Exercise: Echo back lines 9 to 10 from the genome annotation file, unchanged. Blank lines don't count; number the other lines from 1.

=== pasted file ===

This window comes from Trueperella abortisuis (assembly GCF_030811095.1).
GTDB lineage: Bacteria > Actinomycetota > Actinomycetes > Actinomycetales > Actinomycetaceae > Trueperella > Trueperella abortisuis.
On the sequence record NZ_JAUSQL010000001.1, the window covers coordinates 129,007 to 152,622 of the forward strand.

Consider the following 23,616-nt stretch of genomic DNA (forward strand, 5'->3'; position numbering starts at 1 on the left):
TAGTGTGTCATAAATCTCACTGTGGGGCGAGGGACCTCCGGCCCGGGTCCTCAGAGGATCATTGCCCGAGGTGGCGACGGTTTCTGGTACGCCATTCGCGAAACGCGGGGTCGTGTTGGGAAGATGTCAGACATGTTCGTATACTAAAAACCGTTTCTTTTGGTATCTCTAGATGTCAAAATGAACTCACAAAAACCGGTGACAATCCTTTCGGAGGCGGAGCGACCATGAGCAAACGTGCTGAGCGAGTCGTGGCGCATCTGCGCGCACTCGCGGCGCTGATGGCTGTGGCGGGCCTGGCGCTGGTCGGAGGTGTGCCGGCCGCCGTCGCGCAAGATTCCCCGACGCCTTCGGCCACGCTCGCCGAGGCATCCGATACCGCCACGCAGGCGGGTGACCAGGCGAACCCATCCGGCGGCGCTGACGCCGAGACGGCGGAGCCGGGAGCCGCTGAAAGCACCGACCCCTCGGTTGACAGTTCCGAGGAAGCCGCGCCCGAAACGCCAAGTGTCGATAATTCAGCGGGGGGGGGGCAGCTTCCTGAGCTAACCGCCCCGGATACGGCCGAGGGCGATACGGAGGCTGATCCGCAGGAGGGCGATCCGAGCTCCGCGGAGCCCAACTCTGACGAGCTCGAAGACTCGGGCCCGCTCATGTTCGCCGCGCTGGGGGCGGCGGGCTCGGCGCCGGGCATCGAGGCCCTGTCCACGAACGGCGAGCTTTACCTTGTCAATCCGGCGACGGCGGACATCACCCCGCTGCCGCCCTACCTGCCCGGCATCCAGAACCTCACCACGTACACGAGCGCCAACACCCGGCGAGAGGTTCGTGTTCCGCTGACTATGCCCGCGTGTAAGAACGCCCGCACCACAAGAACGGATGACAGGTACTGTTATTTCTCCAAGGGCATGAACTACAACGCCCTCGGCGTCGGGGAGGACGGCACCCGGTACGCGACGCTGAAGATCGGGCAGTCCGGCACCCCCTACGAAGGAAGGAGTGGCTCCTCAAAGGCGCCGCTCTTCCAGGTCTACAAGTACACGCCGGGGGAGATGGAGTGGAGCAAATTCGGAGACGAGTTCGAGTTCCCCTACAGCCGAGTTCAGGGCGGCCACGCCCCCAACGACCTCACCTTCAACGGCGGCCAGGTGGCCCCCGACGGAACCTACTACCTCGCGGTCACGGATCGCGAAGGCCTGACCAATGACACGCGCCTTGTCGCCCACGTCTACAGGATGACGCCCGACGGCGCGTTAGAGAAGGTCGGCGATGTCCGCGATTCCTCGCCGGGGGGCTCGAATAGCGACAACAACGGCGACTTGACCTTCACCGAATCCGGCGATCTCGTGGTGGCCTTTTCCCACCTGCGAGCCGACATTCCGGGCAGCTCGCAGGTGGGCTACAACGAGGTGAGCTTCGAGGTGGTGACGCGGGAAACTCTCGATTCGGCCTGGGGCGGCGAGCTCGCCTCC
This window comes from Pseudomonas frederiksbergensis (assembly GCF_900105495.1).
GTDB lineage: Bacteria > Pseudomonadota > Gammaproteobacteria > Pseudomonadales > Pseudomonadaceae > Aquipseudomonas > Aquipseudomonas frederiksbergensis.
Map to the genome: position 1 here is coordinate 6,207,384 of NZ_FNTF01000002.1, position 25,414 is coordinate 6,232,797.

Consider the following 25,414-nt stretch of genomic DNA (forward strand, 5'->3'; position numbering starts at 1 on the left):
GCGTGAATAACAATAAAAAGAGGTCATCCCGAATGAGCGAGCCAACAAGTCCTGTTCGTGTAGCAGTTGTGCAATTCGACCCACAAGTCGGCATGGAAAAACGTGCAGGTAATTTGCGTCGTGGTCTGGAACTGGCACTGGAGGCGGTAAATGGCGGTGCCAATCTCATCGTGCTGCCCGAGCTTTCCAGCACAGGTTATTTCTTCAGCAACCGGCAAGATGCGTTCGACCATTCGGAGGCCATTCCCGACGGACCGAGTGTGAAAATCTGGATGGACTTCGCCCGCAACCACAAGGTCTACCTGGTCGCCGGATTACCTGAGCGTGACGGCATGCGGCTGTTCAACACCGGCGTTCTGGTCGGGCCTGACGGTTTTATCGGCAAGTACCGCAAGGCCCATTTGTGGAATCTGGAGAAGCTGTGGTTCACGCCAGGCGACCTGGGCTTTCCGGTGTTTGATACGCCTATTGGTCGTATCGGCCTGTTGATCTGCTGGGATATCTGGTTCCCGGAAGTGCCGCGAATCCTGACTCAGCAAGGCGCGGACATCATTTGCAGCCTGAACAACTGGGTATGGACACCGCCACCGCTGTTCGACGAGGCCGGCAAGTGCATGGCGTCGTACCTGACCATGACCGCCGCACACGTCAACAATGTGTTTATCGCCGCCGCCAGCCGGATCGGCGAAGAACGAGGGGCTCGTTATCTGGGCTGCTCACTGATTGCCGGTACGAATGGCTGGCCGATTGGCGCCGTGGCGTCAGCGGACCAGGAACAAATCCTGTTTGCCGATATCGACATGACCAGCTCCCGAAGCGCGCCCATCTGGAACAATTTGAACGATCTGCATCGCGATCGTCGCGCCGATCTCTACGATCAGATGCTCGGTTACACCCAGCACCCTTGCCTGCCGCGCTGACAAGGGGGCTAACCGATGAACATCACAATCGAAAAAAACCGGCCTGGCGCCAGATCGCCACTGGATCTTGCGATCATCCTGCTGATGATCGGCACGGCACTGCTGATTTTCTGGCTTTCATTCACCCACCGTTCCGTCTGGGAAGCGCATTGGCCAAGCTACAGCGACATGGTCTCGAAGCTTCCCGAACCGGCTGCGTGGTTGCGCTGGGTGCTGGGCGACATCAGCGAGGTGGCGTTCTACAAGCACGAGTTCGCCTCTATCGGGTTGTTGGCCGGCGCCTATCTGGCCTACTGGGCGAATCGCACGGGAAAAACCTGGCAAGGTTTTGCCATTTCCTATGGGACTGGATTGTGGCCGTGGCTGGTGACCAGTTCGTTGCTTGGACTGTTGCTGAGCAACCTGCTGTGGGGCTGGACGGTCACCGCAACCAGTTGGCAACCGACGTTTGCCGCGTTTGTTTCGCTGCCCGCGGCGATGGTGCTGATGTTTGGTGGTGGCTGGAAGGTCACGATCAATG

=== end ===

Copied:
Consider the following 25,414-nt stretch of genomic DNA (forward strand, 5'->3'; position numbering starts at 1 on the left):
GCGTGAATAACAATAAAAAGAGGTCATCCCGAATGAGCGAGCCAACAAGTCCTGTTCGTGTAGCAGTTGTGCAATTCGACCCACAAGTCGGCATGGAAAAACGTGCAGGTAATTTGCGTCGTGGTCTGGAACTGGCACTGGAGGCGGTAAATGGCGGTGCCAATCTCATCGTGCTGCCCGAGCTTTCCAGCACAGGTTATTTCTTCAGCAACCGGCAAGATGCGTTCGACCATTCGGAGGCCATTCCCGACGGACCGAGTGTGAAAATCTGGATGGACTTCGCCCGCAACCACAAGGTCTACCTGGTCGCCGGATTACCTGAGCGTGACGGCATGCGGCTGTTCAACACCGGCGTTCTGGTCGGGCCTGACGGTTTTATCGGCAAGTACCGCAAGGCCCATTTGTGGAATCTGGAGAAGCTGTGGTTCACGCCAGGCGACCTGGGCTTTCCGGTGTTTGATACGCCTATTGGTCGTATCGGCCTGTTGATCTGCTGGGATATCTGGTTCCCGGAAGTGCCGCGAATCCTGACTCAGCAAGGCGCGGACATCATTTGCAGCCTGAACAACTGGGTATGGACACCGCCACCGCTGTTCGACGAGGCCGGCAAGTGCATGGCGTCGTACCTGACCATGACCGCCGCACACGTCAACAATGTGTTTATCGCCGCCGCCAGCCGGATCGGCGAAGAACGAGGGGCTCGTTATCTGGGCTGCTCACTGATTGCCGGTACGAATGGCTGGCCGATTGGCGCCGTGGCGTCAGCGGACCAGGAACAAATCCTGTTTGCCGATATCGACATGACCAGCTCCCGAAGCGCGCCCATCTGGAACAATTTGAACGATCTGCATCGCGATCGTCGCGCCGATCTCTACGATCAGATGCTCGGTTACACCCAGCACCCTTGCCTGCCGCGCTGACAAGGGGGCTAACCGATGAACATCACAATCGAAAAAAACCGGCCTGGCGCCAGATCGCCACTGGATCTTGCGATCATCCTGCTGATGATCGGCACGGCACTGCTGATTTTCTGGCTTTCATTCACCCACCGTTCCGTCTGGGAAGCGCATTGGCCAAGCTACAGCGACATGGTCTCGAAGCTTCCCGAACCGGCTGCGTGGTTGCGCTGGGTGCTGGGCGACATCAGCGAGGTGGCGTTCTACAAGCACGAGTTCGCCTCTATCGGGTTGTTGGCCGGCGCCTATCTGGCCTACTGGGCGAATCGCACGGGAAAAACCTGGCAAGGTTTTGCCATTTCCTATGGGACTGGATTGTGGCCGTGGCTGGTGACCAGTTCGTTGCTTGGACTGTTGCTGAGCAACCTGCTGTGGGGCTGGACGGTCACCGCAACCAGTTGGCAACCGACGTTTGCCGCGTTTGTTTCGCTGCCCGCGGCGATGGTGCTGATGTTTGGTGGTGGCTGGAAGGTCACGATCAATG